Tag Archives: theory of mind

Stop Saying That!

*side note: I wrote this quite recently in a moment of significant frustration. Instead of cleaning it up and removing all the feels from it, I’ve decided to leave it as is. Rough, disjoint, and full of frustration. I’m kind of not sure about this, as I seem to have some idea that I’m not supposed to actually show my feels (talk about them, sure. show them, not so much) but I’m trying it anyway.

Seriously, quit saying that I am the one who lacks empathy. Because I am TIRED of this.

Jess, of Diary of a Mom, is one of the few mom bloggers I read. I appreciate the fact that she makes an effort to bridge that gap between autistic adults and parents of autistic children. But, as shown in this post even she finds it to be somewhat remarkable to actually listen to an adult on the autism spectrum for insight into what it’s like to BE on the spectrum.

Even she admits that it had not occurred to her to look at things from her autistic daughter’s perspective. In the end, she is another parent who does a whole lot of talking to other parents, and not a lot of talking to us. I’m glad that she talks to us at all, don’t get me wrong. And she does try, she works on promoting the whole idea of talking to adults on the autism spectrum because, you know, we’re there and that’s a good thing. But still, when I’m read her blog I still find that I am Other. I am Them. She is talking to other parents, not to autistic adults. And then, if I stop to think about it, I realize that she is Them-ing a group of which her daughter is a part. The daughter on the autism spectrum, who she is working so hard to help, and create a world where her daughter can be who she is, but still I’m Them. I barely even know how to process this, but it just seems so messed up. And this is coming from a parent who WANTS autistic adults to be listened to, and not all parents want that.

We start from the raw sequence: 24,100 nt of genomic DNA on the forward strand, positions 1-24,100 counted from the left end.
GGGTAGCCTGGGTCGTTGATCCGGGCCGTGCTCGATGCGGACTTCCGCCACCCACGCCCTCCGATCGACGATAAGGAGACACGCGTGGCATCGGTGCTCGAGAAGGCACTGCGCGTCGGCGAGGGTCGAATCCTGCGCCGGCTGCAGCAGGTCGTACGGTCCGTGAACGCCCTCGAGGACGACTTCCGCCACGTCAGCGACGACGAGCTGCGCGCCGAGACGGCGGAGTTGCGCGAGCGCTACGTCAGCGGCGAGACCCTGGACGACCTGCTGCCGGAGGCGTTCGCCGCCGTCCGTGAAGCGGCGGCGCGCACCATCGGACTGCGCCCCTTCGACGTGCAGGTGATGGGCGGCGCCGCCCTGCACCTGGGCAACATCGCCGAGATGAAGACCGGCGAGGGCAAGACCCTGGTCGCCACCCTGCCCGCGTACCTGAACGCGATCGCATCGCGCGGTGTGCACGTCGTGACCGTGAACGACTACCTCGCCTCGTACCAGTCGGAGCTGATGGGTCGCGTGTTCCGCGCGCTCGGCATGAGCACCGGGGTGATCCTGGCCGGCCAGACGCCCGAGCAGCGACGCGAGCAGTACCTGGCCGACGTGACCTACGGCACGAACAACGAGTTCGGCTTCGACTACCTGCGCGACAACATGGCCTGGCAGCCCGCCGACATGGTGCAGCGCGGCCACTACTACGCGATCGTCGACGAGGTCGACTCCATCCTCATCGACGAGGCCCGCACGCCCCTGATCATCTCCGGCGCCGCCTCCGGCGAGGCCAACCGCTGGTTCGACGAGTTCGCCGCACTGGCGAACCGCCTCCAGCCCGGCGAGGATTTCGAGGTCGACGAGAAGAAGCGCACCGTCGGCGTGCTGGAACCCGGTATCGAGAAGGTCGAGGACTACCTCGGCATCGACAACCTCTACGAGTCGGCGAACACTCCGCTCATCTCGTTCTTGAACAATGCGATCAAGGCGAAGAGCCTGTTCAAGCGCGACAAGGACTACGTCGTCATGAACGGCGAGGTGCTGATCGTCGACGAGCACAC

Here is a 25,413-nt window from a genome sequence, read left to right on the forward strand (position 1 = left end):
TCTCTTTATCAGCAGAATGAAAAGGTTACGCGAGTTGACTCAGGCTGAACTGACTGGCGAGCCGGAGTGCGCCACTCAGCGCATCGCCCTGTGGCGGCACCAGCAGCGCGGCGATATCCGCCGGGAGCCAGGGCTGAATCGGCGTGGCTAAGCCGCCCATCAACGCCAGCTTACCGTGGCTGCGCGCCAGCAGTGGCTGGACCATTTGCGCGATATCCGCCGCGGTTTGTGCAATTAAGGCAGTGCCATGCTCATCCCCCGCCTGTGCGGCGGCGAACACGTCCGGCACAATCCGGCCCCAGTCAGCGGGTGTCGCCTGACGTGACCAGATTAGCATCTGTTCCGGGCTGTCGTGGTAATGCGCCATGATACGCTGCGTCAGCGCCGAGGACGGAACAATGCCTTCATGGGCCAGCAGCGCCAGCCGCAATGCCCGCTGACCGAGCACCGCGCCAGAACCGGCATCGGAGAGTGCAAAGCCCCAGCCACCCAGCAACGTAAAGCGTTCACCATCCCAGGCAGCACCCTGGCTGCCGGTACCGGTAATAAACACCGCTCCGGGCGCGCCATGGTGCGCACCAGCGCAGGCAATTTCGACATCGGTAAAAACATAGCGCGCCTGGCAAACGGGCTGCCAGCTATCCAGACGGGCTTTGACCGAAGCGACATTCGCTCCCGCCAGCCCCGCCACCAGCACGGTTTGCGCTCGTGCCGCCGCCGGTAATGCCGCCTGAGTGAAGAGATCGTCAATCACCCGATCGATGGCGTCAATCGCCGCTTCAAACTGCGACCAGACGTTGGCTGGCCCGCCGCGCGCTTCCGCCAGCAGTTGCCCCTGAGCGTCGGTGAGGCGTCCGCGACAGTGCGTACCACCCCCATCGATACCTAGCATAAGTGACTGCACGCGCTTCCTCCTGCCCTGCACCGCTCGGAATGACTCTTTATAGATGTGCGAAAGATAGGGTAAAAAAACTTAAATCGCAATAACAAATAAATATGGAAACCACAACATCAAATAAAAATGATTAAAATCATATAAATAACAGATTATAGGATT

And the comments… parents who had never even considered looking at things from their child’s perspective. Not even that they hadn’t bothered to do so yet, but it had not even occurred to them that it is a thing to do. And I am SO FRUSTRATED at that.

I regularly see parents claiming that they are their child’s voice, often when their child has significant communication difficulties. And you know what? You ARE your child’s voice. You are their primary advocate until your child can speak for themselves. How can you possibly claim to be able to do that if you never bother to stop and really try to see from your child’s perspective? If you want to understand someone, you have to look at their world from their point of view. You have to at least TRY.

You want to talk about people not understanding that other people are different than them? Look at yourselves before you go looking at me. Look at the people who don’t understand that when I say I don’t want to touch strangers, I actually mean I don’t want to touch strangers. Look at the people who insist that I am a puzzle without bothering to think about the impact that metaphor has on me and those like me. Look at the people who blame autistic people for our difficulty in understanding others, and then continue to blame autistic people for others difficulty in understanding us.

Yes, I need to be careful of this too. It’s true that I don’t understand people. But at least I am aware of my lack of understanding. I struggle. I really struggle. People are incredibly hard sometimes. But things like this just make it harder, so just fucking stop it already.

Stop misrepresenting what we say. Stop disregarding us. Stop pushing us out of our advocacy. Start noticing that we have things to say, and we are saying them, and we deserve to be heard! Parents, get out of your own heads for a few minutes at a time, and try to see things from your child’s point of view. And yes, it’ll be hard. We’re different from you, and many cannot communicate with you easily. We have impairments in that area. But this is where adults on the autism spectrum can help. We’ve been there. No, we do not know your child as well as you know your child. But we know what it’s like to be on the autism spectrum. I can tell you about myself and hope that some of it applies. I can tell you what I believe and what I feel and where I’m coming from and all you have to do is listen.

I see so many parents talking to other parents, and so little talking to adults on the spectrum.

Please just listen.

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